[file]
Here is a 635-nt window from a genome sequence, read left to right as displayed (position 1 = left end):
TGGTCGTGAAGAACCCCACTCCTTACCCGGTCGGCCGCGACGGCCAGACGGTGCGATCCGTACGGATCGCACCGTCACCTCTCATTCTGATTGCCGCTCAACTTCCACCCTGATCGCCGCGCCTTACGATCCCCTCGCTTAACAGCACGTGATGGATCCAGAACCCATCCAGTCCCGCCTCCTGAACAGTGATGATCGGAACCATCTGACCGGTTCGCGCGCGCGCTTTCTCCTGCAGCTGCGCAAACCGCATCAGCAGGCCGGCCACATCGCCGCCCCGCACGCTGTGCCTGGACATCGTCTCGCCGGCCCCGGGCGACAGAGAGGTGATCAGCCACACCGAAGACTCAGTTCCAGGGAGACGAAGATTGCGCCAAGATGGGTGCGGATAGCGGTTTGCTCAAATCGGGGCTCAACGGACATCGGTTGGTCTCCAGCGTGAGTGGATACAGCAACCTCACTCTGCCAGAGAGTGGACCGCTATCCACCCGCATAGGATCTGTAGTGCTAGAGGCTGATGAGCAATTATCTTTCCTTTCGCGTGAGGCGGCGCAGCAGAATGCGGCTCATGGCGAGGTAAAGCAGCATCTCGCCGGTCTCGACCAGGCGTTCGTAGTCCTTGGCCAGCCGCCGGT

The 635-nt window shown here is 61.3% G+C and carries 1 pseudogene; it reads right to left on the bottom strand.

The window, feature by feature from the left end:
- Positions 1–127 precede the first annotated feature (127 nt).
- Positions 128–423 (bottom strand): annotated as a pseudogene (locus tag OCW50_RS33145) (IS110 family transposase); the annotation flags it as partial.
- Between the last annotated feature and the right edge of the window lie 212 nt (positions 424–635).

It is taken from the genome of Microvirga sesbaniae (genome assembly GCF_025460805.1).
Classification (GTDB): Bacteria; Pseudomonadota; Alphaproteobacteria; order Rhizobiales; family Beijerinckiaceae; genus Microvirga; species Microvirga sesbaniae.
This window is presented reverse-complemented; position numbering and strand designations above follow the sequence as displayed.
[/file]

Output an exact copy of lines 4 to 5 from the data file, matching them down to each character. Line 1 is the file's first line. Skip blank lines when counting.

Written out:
The window, feature by feature from the left end:
- Positions 1–127 precede the first annotated feature (127 nt).